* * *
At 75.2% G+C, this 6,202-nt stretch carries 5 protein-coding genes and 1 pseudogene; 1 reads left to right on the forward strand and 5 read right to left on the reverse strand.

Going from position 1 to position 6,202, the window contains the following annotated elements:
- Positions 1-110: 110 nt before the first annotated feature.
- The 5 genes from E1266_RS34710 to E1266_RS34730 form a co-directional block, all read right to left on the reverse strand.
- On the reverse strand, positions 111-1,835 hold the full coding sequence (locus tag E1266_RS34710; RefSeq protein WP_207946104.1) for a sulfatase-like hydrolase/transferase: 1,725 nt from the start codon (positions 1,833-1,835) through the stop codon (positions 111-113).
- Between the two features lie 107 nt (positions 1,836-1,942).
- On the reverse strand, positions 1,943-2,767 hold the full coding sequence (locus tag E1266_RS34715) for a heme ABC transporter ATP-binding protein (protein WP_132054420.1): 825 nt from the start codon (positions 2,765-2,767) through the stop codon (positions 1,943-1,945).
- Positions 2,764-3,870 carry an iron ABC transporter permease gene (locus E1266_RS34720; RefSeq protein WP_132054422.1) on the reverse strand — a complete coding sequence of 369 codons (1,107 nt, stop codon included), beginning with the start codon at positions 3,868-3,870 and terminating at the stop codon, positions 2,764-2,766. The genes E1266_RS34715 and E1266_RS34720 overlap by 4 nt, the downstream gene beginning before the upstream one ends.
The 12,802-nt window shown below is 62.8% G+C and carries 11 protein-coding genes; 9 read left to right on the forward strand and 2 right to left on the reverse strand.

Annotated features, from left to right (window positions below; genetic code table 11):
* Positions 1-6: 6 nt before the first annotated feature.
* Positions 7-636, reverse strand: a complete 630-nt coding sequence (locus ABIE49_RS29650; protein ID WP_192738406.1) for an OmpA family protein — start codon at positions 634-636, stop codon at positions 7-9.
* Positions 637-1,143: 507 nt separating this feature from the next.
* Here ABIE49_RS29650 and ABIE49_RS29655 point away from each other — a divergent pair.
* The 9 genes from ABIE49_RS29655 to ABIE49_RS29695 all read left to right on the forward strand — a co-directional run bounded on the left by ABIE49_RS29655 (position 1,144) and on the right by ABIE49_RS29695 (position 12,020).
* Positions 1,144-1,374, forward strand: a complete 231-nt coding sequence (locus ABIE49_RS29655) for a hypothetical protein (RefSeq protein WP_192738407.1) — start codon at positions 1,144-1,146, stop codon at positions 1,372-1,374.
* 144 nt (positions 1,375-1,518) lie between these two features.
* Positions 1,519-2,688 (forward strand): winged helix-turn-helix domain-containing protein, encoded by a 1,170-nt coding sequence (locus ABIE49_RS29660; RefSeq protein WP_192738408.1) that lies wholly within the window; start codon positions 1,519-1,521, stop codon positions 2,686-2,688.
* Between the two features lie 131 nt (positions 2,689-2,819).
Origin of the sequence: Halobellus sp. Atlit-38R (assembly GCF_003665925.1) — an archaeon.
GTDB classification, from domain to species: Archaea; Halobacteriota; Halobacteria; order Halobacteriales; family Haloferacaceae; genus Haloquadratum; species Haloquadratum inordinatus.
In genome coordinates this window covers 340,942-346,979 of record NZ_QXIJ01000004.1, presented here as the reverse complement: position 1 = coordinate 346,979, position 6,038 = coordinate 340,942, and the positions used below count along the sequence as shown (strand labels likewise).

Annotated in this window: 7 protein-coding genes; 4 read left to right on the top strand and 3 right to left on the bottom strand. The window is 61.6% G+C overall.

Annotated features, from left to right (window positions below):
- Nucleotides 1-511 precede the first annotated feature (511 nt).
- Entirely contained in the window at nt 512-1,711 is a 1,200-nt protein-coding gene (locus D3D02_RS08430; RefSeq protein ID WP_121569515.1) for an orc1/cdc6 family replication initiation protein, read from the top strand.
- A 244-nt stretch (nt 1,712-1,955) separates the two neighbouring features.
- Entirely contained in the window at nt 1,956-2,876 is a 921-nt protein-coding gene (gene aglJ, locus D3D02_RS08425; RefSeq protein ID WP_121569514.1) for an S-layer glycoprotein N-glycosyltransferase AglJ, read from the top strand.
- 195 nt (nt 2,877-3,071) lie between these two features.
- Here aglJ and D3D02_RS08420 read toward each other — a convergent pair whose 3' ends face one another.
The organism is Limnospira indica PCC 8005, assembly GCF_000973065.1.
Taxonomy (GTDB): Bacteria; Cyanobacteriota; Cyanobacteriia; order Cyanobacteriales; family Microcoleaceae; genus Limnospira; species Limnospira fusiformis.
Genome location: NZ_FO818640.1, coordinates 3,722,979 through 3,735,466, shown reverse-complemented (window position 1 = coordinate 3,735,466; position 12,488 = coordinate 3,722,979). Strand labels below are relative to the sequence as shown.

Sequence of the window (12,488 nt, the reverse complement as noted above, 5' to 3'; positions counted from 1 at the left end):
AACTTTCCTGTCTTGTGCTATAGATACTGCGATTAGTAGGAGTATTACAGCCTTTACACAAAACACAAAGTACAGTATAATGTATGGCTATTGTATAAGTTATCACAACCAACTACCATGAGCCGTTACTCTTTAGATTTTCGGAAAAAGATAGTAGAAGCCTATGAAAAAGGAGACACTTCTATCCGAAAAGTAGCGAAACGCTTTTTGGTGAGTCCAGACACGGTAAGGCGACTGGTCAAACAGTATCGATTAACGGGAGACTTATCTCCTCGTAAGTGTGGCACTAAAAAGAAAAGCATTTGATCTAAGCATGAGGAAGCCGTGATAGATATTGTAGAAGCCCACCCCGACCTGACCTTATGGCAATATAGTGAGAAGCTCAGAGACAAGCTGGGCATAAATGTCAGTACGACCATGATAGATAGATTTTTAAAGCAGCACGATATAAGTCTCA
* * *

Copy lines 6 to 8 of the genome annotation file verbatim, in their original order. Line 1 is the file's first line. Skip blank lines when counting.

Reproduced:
- Between the two features lie 107 nt (positions 1,836-1,942).
- On the reverse strand, positions 1,943-2,767 hold the full coding sequence (locus tag E1266_RS34715) for a heme ABC transporter ATP-binding protein (protein WP_132054420.1): 825 nt from the start codon (positions 2,765-2,767) through the stop codon (positions 1,943-1,945).
- Positions 2,764-3,870 carry an iron ABC transporter permease gene (locus E1266_RS34720; RefSeq protein WP_132054422.1) on the reverse strand — a complete coding sequence of 369 codons (1,107 nt, stop codon included), beginning with the start codon at positions 3,868-3,870 and terminating at the stop codon, positions 2,764-2,766. The genes E1266_RS34715 and E1266_RS34720 overlap by 4 nt, the downstream gene beginning before the upstream one ends.